Law & Order: UK 1.02 “Unloved” Review

This week’s Law & Order: UK is an adaptation of one of my favorite Law & Order episodes, “Born Bad.” As the original title suggests, it poses the question of if we’re genetically predisposed to be good or evil. The subject of genetic predisposition to anything is likely to be argued for years to come, which makes seeing this plot 17 years later no less intriguing.

When the dead body of Danny Jackson is found by a local reverend, there’s no shortage of suspects – whether it’s his drug-addicted mother, her abusive ex-boyfriend, or local gangs. However, the investigation leads Ronnie and Matt to an even more disturbing source: one of the boy’s young friends, Jonathan Blake. When the Crown Prosecutor charges the thirteen-year-old with murder, the defense attorney (an old girlfriend of Steel’s played by Dervla Kirwan, whom Spooks fans may know as the better half of star Rupert Penry-Jones) argues that DNA made him do it. While it seems ludicrous, by the end even Jonathan believes he might be evil. He’s motivated to plead guilty to Danny’s murder, for better or for worse.

The highlight of this series for me has to be Jamie Bamber, whose Matt Devlin is equal parts ridiculously charming and believably dedicated, with subtle hints at a more complex character than the narrative will allow. Matt’s let off his leash here, and it’s cracking to watch. Bamber’s ably partnered with the veteran Bradley Walsh, who’s been compared to Jerry Orbach – a comparison that would rankle if both weren’t very good in their well-worn roles. There’s a marvelous scene in this episode where Ronnie must break the news of Danny’s death to his mother, while Matt waits outside; there’s not a word of dialogue, but the acting from Walsh and the reacting from Bamber is so good that it’s greatly painful and poignant.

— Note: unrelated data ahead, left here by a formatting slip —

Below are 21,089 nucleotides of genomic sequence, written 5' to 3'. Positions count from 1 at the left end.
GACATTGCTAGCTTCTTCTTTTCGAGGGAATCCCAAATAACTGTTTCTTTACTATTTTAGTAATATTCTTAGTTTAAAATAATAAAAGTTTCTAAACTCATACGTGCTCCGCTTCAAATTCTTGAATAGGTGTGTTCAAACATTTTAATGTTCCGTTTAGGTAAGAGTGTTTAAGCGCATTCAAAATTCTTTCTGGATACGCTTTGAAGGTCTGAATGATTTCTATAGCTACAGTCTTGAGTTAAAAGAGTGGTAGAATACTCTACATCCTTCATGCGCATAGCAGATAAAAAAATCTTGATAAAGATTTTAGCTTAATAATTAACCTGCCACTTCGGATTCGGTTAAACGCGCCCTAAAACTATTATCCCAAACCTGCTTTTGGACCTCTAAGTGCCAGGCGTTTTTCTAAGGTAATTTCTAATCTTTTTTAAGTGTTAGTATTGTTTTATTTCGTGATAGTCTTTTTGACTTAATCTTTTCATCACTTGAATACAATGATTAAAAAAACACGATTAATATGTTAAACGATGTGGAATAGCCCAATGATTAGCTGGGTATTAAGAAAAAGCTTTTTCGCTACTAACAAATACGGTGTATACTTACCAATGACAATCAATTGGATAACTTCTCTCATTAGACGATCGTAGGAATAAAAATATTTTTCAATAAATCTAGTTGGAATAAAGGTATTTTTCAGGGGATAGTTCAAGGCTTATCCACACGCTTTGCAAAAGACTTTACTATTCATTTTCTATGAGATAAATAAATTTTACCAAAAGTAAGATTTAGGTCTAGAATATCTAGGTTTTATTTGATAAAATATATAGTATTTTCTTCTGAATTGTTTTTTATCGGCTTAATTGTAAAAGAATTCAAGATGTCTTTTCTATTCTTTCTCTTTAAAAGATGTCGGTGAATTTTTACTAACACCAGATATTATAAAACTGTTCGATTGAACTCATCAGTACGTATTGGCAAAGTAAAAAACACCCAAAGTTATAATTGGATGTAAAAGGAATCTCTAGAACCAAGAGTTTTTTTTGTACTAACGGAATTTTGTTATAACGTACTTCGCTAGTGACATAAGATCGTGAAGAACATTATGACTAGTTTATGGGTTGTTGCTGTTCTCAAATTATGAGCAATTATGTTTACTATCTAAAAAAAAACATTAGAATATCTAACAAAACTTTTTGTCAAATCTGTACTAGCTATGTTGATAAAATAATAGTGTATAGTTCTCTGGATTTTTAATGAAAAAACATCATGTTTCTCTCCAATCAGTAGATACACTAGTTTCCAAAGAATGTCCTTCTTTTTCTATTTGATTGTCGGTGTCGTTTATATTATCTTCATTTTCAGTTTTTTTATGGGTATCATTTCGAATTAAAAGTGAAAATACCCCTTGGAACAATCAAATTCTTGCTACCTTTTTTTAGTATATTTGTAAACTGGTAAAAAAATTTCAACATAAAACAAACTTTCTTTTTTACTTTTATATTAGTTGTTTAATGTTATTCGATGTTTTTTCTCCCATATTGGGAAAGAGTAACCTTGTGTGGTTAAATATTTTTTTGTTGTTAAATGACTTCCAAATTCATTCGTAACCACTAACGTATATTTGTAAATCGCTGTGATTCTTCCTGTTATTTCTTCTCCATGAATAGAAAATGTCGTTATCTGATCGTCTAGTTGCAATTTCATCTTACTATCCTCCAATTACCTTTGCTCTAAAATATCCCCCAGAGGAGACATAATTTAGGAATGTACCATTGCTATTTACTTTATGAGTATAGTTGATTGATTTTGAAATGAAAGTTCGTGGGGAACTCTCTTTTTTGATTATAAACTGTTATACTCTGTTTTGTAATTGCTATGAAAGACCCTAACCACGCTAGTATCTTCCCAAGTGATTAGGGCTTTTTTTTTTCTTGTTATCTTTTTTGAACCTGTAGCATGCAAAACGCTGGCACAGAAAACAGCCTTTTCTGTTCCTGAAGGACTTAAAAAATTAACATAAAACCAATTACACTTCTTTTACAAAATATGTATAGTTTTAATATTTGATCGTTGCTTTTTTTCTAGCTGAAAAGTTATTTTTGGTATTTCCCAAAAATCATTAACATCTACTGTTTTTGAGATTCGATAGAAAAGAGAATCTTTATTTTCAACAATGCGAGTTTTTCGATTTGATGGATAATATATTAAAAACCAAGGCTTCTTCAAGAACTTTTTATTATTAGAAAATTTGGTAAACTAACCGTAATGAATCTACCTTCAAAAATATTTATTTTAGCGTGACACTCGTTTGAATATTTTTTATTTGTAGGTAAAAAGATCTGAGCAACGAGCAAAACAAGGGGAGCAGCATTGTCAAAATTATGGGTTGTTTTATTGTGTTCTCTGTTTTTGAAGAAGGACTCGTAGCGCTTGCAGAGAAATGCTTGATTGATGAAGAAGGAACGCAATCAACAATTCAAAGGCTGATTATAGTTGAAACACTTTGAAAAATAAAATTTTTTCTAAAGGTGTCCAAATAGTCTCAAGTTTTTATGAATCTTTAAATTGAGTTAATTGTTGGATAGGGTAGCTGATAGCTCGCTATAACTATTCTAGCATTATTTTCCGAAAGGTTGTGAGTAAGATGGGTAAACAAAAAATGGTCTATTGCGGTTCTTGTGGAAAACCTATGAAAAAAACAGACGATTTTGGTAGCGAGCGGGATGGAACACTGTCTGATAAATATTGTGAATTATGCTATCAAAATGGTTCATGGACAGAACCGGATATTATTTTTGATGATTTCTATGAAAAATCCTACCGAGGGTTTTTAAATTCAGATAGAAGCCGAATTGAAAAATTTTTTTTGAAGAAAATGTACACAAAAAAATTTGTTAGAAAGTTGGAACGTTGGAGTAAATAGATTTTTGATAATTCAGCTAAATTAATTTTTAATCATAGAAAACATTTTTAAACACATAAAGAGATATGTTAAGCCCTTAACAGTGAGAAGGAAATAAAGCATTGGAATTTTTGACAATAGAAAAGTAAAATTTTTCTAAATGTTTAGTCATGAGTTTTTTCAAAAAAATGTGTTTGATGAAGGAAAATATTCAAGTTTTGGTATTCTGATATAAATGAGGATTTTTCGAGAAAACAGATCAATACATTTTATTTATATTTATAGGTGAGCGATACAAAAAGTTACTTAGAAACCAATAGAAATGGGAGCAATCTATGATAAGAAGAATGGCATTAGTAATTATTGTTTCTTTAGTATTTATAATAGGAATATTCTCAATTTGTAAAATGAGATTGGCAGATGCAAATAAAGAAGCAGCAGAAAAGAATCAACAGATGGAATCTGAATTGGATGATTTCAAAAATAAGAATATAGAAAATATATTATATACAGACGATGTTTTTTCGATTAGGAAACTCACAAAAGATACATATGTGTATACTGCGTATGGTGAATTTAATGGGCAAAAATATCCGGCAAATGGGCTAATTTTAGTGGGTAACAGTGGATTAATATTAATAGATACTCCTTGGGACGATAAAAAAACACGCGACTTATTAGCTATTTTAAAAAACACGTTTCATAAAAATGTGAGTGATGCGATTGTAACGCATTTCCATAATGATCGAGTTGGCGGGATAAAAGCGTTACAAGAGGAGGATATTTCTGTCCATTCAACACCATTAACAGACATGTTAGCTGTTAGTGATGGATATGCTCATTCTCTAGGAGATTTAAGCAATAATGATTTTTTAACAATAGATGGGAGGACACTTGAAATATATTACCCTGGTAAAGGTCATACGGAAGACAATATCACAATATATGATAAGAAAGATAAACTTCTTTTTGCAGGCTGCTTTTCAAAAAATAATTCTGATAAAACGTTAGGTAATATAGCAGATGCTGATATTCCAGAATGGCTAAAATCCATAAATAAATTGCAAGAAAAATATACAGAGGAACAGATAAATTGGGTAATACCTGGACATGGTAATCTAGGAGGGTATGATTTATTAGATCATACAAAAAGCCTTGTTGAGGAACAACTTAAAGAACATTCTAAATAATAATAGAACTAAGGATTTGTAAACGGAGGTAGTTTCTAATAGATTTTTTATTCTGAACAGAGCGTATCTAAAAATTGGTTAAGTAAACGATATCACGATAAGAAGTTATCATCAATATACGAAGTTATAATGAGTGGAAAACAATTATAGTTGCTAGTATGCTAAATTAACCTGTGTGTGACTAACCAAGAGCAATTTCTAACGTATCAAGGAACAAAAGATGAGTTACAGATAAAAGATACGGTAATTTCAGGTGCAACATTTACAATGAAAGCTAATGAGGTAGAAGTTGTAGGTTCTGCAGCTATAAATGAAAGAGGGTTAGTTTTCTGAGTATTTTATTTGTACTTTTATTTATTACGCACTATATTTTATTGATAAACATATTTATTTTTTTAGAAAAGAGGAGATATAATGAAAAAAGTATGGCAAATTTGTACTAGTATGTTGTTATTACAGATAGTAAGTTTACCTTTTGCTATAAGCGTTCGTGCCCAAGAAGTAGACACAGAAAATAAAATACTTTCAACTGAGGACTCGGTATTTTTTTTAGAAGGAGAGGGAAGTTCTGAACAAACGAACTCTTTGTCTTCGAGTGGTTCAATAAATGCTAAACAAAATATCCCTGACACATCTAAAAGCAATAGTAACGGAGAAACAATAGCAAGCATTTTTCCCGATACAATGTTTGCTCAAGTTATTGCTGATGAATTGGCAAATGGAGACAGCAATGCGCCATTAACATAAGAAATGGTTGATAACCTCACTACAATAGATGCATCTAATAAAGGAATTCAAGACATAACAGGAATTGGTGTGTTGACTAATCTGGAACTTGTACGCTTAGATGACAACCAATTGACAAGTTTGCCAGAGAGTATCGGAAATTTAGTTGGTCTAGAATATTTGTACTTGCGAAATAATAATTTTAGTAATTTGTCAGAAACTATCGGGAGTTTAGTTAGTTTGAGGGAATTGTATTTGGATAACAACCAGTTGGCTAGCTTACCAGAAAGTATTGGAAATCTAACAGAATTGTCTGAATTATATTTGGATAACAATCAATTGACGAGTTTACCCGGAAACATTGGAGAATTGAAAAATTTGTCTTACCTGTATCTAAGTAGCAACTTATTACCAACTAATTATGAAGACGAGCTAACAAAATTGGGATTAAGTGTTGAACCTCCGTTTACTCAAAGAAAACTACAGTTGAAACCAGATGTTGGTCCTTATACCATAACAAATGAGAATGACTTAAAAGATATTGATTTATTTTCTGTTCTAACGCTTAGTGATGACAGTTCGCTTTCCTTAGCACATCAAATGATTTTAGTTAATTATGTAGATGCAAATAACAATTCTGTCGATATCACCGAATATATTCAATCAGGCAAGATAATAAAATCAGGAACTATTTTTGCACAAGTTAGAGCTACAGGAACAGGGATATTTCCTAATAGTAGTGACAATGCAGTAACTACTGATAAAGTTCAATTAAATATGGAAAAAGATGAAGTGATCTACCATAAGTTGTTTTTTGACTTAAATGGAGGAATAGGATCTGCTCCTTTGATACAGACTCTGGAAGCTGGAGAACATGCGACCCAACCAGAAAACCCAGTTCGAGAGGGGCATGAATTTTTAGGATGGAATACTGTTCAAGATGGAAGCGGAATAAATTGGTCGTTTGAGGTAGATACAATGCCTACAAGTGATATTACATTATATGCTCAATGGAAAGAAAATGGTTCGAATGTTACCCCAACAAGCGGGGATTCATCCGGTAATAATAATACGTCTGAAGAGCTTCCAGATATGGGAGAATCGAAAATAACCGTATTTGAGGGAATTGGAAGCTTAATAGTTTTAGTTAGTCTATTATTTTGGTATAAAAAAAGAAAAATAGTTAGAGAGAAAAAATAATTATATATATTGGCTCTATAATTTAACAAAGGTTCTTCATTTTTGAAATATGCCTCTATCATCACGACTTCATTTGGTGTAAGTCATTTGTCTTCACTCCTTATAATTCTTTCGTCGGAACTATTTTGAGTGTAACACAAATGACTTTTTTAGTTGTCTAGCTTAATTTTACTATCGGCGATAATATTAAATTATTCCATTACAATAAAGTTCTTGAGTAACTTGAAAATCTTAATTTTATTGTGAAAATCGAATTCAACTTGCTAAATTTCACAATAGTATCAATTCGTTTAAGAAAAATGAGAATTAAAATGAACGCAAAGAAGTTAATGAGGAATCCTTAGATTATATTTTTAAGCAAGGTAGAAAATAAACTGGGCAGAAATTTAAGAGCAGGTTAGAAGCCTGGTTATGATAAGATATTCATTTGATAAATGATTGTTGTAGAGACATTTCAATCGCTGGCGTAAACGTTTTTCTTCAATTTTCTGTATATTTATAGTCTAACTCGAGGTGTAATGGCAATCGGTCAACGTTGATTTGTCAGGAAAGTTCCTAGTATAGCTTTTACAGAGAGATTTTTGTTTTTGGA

Ben Daniels also gets some great material to sink into, and it has little to do with his character’s past affair with opposing counsel, but more Steel having to probe and struggle with the idea of genetic predisposition, not unlike the audience. He carries it well, his performance more interesting to watch than either of his current American counterparts. There’s not ever going to be a Law & Order DA on the level of Linus Roache again, but Daniels is the next best thing. Kirwan turns in a great guest star performance as his opposite number, who realizes too late that her idea of a defense has broken her defendant, motivating a touching scene in which Steel visits Jonathan in prison, literally pleading for the boy to let them help him.

Law & Order: UK remains head and shoulders over its stateside counterpart, Los Angeles. It’s ironic that as the American juggernaut fades (with that dismal spinoff and Criminal Intent coming to a close), the British spinoff is on the rise – and deservedly so. Law & Order: UK is must-see television, from the first frame to the last. It’s Law & Order as it was meant to be.

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